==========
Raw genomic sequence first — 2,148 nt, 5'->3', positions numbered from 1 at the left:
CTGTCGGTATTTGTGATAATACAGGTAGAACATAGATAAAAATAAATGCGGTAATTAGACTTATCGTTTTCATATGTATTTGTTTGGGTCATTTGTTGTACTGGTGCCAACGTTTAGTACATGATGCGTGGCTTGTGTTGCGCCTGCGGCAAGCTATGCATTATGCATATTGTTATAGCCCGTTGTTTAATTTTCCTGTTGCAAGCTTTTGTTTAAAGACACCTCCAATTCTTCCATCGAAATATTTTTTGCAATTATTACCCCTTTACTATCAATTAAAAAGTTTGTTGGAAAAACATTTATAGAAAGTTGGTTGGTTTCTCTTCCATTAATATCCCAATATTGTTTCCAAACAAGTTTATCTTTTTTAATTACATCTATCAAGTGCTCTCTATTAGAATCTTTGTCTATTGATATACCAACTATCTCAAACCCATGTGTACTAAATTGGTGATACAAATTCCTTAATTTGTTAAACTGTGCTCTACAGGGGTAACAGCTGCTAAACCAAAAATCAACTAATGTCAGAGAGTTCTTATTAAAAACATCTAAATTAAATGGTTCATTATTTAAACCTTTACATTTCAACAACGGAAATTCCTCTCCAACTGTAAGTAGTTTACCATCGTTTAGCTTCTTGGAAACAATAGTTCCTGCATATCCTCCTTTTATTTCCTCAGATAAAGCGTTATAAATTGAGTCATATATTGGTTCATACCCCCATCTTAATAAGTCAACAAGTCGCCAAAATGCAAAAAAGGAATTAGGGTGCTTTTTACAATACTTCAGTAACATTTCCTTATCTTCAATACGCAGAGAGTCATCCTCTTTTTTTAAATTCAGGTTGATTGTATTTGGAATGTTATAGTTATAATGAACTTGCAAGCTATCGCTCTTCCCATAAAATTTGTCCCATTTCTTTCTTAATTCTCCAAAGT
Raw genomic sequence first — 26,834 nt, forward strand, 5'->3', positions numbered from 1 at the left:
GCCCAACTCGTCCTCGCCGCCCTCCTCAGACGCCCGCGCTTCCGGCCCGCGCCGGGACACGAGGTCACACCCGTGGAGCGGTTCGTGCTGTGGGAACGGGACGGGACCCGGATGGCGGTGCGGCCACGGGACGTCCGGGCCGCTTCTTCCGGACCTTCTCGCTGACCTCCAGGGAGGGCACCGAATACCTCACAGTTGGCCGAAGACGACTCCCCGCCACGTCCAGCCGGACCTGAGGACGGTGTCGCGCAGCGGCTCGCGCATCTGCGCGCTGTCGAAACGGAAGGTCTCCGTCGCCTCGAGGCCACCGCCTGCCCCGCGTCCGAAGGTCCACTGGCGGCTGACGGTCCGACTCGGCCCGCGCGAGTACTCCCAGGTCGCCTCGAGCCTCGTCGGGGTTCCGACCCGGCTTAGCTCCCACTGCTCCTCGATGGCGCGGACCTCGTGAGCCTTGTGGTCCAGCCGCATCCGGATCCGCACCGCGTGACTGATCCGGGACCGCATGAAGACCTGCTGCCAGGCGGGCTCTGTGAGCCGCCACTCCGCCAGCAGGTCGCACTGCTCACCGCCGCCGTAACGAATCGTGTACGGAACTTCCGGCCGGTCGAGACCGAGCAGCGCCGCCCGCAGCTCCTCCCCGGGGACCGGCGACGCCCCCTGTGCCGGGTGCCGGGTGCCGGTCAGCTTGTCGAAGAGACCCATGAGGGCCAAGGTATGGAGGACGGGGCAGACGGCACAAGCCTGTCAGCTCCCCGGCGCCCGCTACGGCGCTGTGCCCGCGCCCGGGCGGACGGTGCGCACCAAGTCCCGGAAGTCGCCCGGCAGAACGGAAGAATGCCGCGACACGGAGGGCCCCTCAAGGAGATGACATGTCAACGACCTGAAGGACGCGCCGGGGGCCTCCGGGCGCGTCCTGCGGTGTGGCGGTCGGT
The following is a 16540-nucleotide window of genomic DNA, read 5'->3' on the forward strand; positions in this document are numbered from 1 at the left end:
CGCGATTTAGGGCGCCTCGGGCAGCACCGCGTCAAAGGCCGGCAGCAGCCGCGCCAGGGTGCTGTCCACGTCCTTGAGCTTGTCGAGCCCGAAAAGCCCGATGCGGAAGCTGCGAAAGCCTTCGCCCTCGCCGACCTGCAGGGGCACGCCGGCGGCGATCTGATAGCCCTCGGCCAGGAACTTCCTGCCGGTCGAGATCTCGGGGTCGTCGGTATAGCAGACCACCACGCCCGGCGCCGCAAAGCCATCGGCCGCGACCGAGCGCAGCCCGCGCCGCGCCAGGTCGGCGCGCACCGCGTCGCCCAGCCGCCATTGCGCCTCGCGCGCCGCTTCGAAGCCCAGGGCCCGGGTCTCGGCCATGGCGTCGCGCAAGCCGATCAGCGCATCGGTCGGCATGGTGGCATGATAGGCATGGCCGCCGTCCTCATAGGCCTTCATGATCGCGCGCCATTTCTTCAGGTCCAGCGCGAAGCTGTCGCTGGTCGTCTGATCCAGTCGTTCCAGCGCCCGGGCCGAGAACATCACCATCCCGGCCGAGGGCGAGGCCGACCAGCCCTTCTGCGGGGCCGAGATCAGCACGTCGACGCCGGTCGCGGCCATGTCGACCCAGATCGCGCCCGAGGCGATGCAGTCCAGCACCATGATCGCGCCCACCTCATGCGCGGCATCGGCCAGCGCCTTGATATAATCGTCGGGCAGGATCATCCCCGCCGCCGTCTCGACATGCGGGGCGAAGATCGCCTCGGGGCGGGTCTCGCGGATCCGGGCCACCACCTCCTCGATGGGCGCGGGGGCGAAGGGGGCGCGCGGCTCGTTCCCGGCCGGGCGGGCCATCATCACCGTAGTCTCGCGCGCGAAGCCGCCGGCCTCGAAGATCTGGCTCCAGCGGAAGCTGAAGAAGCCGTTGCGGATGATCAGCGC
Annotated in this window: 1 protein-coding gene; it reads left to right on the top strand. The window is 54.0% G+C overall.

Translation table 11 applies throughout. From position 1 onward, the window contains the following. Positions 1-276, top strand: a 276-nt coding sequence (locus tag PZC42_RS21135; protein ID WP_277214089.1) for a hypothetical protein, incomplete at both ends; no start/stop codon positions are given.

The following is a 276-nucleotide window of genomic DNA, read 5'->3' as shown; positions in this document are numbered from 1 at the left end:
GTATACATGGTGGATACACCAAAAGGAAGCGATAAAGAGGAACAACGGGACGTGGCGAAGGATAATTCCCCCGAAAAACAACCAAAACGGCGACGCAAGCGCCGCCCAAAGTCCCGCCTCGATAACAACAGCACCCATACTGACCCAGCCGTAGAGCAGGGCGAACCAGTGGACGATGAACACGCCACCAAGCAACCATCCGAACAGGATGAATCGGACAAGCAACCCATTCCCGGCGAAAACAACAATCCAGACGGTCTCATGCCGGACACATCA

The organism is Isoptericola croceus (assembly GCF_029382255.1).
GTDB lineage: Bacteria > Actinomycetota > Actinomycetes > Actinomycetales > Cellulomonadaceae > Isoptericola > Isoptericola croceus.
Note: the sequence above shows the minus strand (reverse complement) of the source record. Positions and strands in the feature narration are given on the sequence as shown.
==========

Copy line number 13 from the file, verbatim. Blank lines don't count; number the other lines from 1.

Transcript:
Note: the sequence above shows the minus strand (reverse complement) of the source record. Positions and strands in the feature narration are given on the sequence as shown.